This week, Brian Cunningham pauses to admire the most amazing plants of all – they are the lungs of the Earth and a constant through time …
In the kingdom of plants, trees have to be the most amazing species of all. They affect – and are a part of – our lives in so many ways. I suspect that, most of the time, they do so without the majority of us even realising it.
Most crucial of all, they are the lungs of our Earth, cleaning the air we breathe. Practically, they provide the timber required for construction, not to mention visually adding shape, structure and interest to our landscapes and gardens.
Trees are an essential source of food and a place of safety and shelter for many of our native birds, mammals and insects. Those that are loved and cared for, and left largely unharmed by the hand of human activity, can be around for long time.
When I walk past the 400-year-old sycamore in the grounds of Scone Palace planted by King James VI of Scotland in 1617, I can’t help but think of all the things that have happened in our history during that tree’s lifetime: the Union of the Crowns, a Jacobite uprising, an industrial revolution and two world wars have all taken place while it was quietly growing away.
In Scotland, we are privileged to have plenty trees of similar heritage value and, every year, the Woodland Trust gives us the opportunity to share their stories and celebrate them.
Individuals and communities nominate a tree that means something to them, next follows the chance to vote for one to receive the acclaimed title of Scotland’s Tree of the Year.
This year there are five trees from which to choose, and they can be found all around the country.
A symbol of our times is the sycamore Climate Change Tree growing at the former colliery Gartmorn Dam, now a country park and nature reserve near Alloa. Flourishing atop the eroding remains of the fossil fuel industry, it displays an extraordinary tangle of roots triumphing as the colliery spoil diminishes.
Trees can make wonderful focal points in landscape photography, particularly when using the light of the sunset and sunrise or to capture the scale of mountain views.
The Milarrochy Oak has been the subject for many a photographer walking the West Highland Way, unable to resist the opportunity to stop and capture the spot where it grows on a picturesque bay by Loch Lomond. Notable for its contorted appearance, the tree manages to survive standing not-quite-in – and not-quite-out-of – the waters of the loch.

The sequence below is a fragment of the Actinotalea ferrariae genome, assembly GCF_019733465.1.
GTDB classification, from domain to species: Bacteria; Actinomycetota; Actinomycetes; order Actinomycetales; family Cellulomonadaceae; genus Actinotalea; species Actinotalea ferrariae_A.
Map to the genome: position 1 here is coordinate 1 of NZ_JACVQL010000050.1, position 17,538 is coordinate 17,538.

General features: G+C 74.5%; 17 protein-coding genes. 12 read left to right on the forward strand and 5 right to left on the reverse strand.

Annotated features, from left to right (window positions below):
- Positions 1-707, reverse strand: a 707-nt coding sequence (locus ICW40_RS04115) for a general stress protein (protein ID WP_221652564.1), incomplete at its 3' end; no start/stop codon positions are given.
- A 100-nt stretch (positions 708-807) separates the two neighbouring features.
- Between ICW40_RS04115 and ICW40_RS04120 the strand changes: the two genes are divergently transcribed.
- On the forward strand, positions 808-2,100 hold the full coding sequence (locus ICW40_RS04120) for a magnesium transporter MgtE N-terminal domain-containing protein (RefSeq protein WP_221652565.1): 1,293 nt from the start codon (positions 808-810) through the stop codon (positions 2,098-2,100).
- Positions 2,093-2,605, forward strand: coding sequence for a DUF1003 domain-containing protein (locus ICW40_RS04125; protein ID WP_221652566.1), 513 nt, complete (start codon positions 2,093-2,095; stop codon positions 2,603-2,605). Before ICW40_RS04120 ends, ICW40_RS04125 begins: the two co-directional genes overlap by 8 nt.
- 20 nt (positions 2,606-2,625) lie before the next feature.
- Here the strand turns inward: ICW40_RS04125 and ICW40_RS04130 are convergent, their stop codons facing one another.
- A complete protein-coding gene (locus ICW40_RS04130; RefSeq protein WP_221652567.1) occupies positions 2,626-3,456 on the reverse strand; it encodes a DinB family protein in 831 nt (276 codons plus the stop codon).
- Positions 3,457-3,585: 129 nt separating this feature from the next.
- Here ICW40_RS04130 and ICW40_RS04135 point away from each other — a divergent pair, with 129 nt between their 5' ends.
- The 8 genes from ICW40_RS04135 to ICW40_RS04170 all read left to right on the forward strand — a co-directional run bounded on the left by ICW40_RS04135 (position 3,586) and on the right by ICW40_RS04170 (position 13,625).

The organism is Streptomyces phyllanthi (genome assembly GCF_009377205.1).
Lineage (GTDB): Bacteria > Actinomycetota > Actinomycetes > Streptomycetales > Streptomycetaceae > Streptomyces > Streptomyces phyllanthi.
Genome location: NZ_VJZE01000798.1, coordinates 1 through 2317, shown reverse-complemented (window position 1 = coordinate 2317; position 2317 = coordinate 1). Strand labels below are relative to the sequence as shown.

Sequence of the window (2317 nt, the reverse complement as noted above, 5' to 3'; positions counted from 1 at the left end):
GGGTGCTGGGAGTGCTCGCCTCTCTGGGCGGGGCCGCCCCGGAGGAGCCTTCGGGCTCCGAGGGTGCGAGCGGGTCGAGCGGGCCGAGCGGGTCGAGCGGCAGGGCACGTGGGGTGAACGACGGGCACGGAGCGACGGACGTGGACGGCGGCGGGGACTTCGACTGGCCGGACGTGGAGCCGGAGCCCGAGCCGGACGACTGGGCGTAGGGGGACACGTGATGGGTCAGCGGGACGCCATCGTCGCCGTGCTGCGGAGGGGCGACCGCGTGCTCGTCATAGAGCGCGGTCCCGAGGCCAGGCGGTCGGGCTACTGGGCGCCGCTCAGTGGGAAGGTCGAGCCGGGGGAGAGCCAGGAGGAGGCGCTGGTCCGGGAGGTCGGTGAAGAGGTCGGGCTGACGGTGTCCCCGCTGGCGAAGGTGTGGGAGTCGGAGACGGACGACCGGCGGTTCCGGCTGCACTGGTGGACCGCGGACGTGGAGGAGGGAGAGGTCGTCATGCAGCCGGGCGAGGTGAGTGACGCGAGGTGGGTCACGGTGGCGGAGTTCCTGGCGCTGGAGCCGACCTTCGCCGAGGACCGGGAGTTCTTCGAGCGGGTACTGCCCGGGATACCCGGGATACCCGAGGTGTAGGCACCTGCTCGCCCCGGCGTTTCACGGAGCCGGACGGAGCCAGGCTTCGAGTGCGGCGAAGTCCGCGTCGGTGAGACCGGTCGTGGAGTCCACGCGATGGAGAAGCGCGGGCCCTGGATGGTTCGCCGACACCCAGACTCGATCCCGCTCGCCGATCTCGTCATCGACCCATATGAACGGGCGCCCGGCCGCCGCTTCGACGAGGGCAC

Down in the Borders is a tree inspiring a project that, to me, represents hope for the future of our natural landscapes. Twenty years ago The Survivor tree was a lone rowan clinging to a stream bank in the Carrifran Valley. Now it shares the landscape not only with its own children but also over half a million other fellow Scottish native trees, planted to revive the rich diversity in this wild heart of southern Scotland.
At the other end of the country, near Inverness, we have the the Lord President’s Oak. Duncan Forbes, Lord Culloden (1685-1747) would take his wife Mary to sit on a large stone where together they would enjoy the views of the Moray Firth.
To make way for the new Highland railway the stone was moved to its present site in 1855, when it is thought the oak was planted. It is now loved by the many who pass beneath it, as they enjoy the grandeur of the Culloden forest.
The final tree – without me showing any bias whatsoever, saving the best until last – we have the clear and absolute winner direct from Courier Country and my home town of St Andrews, Queen Mary’s Thorn.
This ancient hawthorn was reputed to have been planted by Mary, Queen of Scots, during one of her frequent visits to the old town back in 1563.
Situated in the quadrant of St Mary’s College at St Andrews University, smaller trees grow from the remains of the original old stump, which continues to thrive with the aid of props to support it. These also help to emphasise the age of this veteran tree.
As a boy, I can recall with fondness walking past this tree on the way home from Sunday school, amazed as I first understood that a tree could live for over 400 years, being able to connect the present with the past.
These five sum up perfectly all the different ways trees can touch our everyday lives, helping show me that perhaps we don’t just take them for granted after all.
I know I’m a plant geek and this is what I enjoy, but take a walk in any garden or park and I guarantee there’s a story to tell behind every tree you see. One of my favourite books is Heritage Trees of Scotland by Donald Rodger featuring 100 similar trees from all corners of our country.
To learn more about the finalists in this year’s Tree of the Year competition, please visit the Woodland Trust’s website and vote for your favourite.
The Scottish winner will go up against those from England and Wales, with the UK winner being our representative for European Tree of the Year.
“Mary’s Thorn, Queen of Europe” has a nice ring to it, don’t you think?
Brian Cunningham is a presenter on BBC’s Beechgrove Garden and head gardener at Scone Palace.